t was, even before the Nazi period, the reason that the infamous incident in the  career of  the great Tenor,  Roland Hayes, happened when he first performed German Lieder in Germany.  Even before he sang he was condemned in the press because as a Black Person, he was stealing the cultural heritage of the White German People.  Hayes proved them wrong as, facing boos when he first appeared, he changed his program and began with Schubert's Du Bist Die Ruh so well that they couldn't deny his right to sing it (as he still demonstrated decades afterwards, well after his prime singing days).

The idea that male composers wrote "male music" is best shown to be absurd by the fact that so many of them wrote music that could be sung only by women.  I never heard any man claim that Mahler's writing for women's voices was some kind of aberration.   And it's especially absurd for someone in the Vienna Symphony to make such claims.   If their claims were true, then they are guilty of cultural appropriation every time they play non-Viennese composers, including Beethoven, Brahms, Bach, . . .

All it is is an excuse for excluding women and people who aren't in their tight, ethnic and racially exclusive groups.  It's men being sexist, racist pigs.  It's a lame excuse with no intellectual basis and, certainly, every moral objection to it.   Sabine Meyer certainly didn't violate Robert Schumann (who wrote so much of his music for the performance of a woman, HIS WIFE CLARA!) and her performances of Mozart and every other composer who was the pride of the German-Austrian tradition, not to mention music composed by people outside of that tradition proves that she has every right to play that music.

The issue of "cultural appropriation" is more complicated than that, of course, but the emphasis should be on respect for the artistic, intellectual and moral integrity of performances than it is on the racial, gender, national and cultural identity of those who are performing.  That's as true for making music or acting or cooking or anything.   Artists who don't learn and imitate and borrow and, sometimes, steal from outside of their own experience are boring as hell and don't produce anything interesting. 

But it's a lot easier to deal in the superficial and easy than it is the substance of things and, whatever else can be said, college aged people are so prone to be swayed by what's easy and to go along with the coercion to conform to the common-recieved  and always facile, way of thinking.   It's hardly something that ends then, just look at most blogs where geezer college-grads hang out.

Were these two guilty of "cultural appropriation", because all I hear is a fine performance. 

Robert Schumann - Fantasiestucke, Op. 73

En-Chi Cheng, viola
Fuyuka Kusa, piano

* The German Greens hardly covered themselves with glory over that issue.  In Germany orchestral politics are related to political politics. 


  1. Was Beethoven guilty of this when he wrote his Turkish march theme? How about the appropriation of folk music in "classical" compositions? I suppose Vaughn Williams did it by taking music from the Scots and the Irish? Where, exactly, did those "English folksongs" originate?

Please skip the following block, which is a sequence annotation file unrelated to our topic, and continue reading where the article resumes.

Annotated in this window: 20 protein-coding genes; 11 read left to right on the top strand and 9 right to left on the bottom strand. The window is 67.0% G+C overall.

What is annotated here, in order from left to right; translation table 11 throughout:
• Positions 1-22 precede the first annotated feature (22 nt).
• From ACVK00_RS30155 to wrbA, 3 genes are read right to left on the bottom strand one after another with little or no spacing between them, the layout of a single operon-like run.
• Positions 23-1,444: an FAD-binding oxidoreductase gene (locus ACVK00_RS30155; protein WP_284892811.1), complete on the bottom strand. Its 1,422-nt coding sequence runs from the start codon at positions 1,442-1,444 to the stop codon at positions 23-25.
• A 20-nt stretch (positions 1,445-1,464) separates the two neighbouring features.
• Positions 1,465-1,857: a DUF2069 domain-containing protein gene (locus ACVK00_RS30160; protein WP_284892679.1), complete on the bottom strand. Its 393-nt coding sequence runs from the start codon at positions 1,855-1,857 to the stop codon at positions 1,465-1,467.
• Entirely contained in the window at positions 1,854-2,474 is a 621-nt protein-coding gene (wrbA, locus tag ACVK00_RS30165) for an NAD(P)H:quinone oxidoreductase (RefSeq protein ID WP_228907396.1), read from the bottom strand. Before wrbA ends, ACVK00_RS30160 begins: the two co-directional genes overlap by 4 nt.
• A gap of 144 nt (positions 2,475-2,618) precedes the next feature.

"Cultural appropriation" is bosh. Yes, there is stereotyping by using Japanese kimonos or copying geisha dress and makeup, for example. But appropriation? Did Picasso appropriate African art? Did Pound appropriate Chinese poetry?

    Everything in human culture is "appropriated" from some other culture. To even start to point out who "appropriated" from whom is to simply engage in a power play where the person complaining sets themselves in judgement over those complained of. Their position of superiority is a teetering one, built on shifting sand.

    It can be insulting to think you know what "geisha" means because while makeup and silk dresses; as stupid as saying "Mexican" means sombreros and sarapes, and "German" means lederhosen and Trilby hats. But if I wear a sombrero, am I "appropriating" from Mexico? Or am I covering my head and wearing sun protection, and acknowledging the wisdom of the design?

    There is a line; but it is about respect, not about pointing fingers.

    1. Beethoven is an interesting case because, before they fell out, as Beethoven did with so many people, he dedicated what, after the falling out, became known as "The Kreutzer" sonata to George Bridgetower, a Black violin virtuoso. They played it together in public. There were people who speculated that Beethoven had African ancestry, as well, though that isn't established.

      I think the 'cultural appropriation' stuff going on is a sign that they aren't giving college students enough rigorous stuff to think about so they waste their time on that kind of nonsense. It's hardly feeding the poor, getting them medical care, housing, etc. saving the environment, ending war, . . .

    2. It's an excuse to claim moral superiority rather than, as you rightly say, learning moral actions.

      I understand the impetus behind it; I have no use for the actions it generates. And wow, I had no idea those orchestras were such pigs.